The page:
Why is organic so much more expensive?

Organic farming just takes a lot more work for a lot less produce. Organic farmers have to do a lot more weeding by hand and also lose a higher percentage of their crop to pests and run the risk of a total loss. Organic farms also have their crops on a rotation in order to keep the soil healthy and nutrient rich. Conventional farming has gone the way of clearing land and planting large fields of cash crops every season of every year without ever giving the soil a break. You’re able to grow more food year round this way, but it depletes the nutrients in the soil because there’s never a time to replenish. That means fewer nutrients in the food that comes from it and the taste isn’t quite the same either. For instance that tomato isn’t quite as juicy and sweet. Then there’s also the costs associated with being certified organic, which can be quite high.

Then why does conventional fruit look brighter and bigger?

You know those strawberries you get at the grocery store that are the size of your fist and bright red, but when you bite into one it’s not sweet? Conventional methods breed larger strawberries, apples, you name it. They also use chemical ripening agents to bring a fruit to its peak artificially. It’s cheaper and easier when you don’t have to wait for nature to take it’s course.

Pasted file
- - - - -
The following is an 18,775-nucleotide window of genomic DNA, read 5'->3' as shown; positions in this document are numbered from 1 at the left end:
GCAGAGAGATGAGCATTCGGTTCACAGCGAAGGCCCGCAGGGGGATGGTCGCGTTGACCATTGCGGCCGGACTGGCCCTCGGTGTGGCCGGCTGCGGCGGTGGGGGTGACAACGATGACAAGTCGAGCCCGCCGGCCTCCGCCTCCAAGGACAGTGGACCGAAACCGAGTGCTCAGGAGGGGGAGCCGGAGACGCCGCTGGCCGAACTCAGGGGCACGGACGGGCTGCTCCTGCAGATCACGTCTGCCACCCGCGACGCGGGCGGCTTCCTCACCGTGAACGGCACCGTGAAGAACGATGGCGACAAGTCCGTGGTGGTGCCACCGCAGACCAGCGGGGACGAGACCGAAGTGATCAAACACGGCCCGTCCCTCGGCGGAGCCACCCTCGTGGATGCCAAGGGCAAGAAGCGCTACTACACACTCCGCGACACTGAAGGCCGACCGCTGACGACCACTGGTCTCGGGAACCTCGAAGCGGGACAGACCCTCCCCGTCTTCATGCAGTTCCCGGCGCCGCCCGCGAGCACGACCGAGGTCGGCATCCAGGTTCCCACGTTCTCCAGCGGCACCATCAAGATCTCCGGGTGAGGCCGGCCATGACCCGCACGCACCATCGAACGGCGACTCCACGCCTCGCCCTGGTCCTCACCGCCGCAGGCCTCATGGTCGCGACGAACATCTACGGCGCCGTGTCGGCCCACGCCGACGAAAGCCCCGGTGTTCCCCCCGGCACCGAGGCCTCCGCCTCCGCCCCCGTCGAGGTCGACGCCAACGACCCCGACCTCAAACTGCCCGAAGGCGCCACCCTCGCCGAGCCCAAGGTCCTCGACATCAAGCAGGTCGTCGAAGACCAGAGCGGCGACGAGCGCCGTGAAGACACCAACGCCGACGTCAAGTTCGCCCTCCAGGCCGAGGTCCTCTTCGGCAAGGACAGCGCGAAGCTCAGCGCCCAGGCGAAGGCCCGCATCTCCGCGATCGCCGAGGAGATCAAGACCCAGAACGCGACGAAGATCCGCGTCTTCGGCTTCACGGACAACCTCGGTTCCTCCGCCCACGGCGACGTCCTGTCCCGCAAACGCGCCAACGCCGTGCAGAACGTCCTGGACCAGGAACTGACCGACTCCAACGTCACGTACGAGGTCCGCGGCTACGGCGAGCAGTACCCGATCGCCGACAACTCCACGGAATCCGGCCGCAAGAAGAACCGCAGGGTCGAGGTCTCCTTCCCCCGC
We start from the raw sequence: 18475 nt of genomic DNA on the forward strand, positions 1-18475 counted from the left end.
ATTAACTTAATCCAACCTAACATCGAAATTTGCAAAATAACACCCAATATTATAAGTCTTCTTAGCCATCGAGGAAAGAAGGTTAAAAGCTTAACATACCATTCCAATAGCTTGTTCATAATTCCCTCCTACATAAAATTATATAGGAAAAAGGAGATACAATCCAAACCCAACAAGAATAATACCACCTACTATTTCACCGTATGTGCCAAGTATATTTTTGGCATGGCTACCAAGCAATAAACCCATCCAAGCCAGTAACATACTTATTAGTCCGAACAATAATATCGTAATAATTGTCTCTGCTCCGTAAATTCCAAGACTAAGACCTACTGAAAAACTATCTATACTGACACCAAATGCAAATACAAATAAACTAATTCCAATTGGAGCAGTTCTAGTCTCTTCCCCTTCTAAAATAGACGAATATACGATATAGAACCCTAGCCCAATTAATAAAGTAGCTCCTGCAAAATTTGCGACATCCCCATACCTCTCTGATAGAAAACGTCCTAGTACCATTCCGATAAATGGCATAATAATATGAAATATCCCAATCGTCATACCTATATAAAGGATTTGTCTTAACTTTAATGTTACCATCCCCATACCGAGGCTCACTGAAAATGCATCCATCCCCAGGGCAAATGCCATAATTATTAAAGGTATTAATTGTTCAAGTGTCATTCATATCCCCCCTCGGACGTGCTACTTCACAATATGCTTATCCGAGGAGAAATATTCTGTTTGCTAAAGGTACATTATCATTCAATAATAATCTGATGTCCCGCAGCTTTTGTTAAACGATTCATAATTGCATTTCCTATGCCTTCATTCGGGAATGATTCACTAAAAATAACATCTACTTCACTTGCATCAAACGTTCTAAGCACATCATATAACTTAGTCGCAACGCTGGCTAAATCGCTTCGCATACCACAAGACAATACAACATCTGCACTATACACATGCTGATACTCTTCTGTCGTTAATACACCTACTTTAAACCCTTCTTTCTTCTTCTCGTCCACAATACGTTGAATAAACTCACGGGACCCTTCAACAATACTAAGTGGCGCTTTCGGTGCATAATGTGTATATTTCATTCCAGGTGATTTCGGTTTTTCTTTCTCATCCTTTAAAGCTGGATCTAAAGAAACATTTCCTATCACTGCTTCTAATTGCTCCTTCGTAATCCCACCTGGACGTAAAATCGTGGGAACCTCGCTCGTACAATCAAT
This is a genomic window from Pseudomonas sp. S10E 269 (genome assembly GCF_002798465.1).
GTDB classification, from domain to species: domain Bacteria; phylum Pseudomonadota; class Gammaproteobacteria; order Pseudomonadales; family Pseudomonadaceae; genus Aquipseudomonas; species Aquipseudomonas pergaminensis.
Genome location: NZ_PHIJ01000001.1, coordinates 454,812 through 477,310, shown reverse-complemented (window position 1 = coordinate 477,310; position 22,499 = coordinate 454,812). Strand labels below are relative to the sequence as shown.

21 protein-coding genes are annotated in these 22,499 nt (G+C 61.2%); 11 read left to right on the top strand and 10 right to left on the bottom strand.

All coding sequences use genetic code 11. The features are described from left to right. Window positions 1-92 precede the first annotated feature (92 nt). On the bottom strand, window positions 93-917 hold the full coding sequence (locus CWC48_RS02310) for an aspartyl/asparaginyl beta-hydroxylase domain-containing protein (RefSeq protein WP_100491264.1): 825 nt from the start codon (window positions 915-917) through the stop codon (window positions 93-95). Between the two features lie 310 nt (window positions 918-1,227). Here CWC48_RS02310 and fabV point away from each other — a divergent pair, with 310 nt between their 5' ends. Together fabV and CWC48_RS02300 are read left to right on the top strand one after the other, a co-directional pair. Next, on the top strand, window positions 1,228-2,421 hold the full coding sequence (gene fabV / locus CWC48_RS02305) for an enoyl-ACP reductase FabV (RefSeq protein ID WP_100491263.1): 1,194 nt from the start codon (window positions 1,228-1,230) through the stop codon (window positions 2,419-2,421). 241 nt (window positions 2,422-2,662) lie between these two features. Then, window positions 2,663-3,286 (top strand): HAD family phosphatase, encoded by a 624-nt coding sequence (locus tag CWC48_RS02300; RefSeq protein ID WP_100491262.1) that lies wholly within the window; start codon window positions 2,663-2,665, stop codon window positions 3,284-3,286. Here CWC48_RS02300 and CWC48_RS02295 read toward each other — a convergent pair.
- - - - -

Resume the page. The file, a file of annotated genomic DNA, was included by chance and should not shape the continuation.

How do you know you’re getting organic?

The sticker on your produce has a PLU#. If the number starts with a 9, then it’s organic. If it starts witha 4, it’s conventional meaning conventional farming methods were used including pesticides, etc. And if it starts with a 7, it’s local.

What foods have the highest level of pesticides?

As a good rule of thumb, anything that’s porous, fragile or grows 100 percent underground is more vulnerable to pesticides. So things like peaches, berries and potatoes will have a higher pesticide count than say a cantaloupe that’s fruit is protected by a tough skin. Try picking up the organic version of these when it’s available and just see if you can taste a difference.

The Dirty Dozen

  1. Celery
  2. Peaches
  3. Strawberries
  4. Apples
  5. Blueberries
  6. Nectarines
  7. Bell Peppers
  8. Spinach
  9. Kale
  10. Cherries
  11. Potatoes
  12. Grapes

Read the full 2010 Shopper’s Guide to Pesticides from the EWG.

organic

Is organic really better?

Researchers in London report that organic foods have no nutritional or health benefits over conventional foods. (See the journalist in me telling both sides of the story?)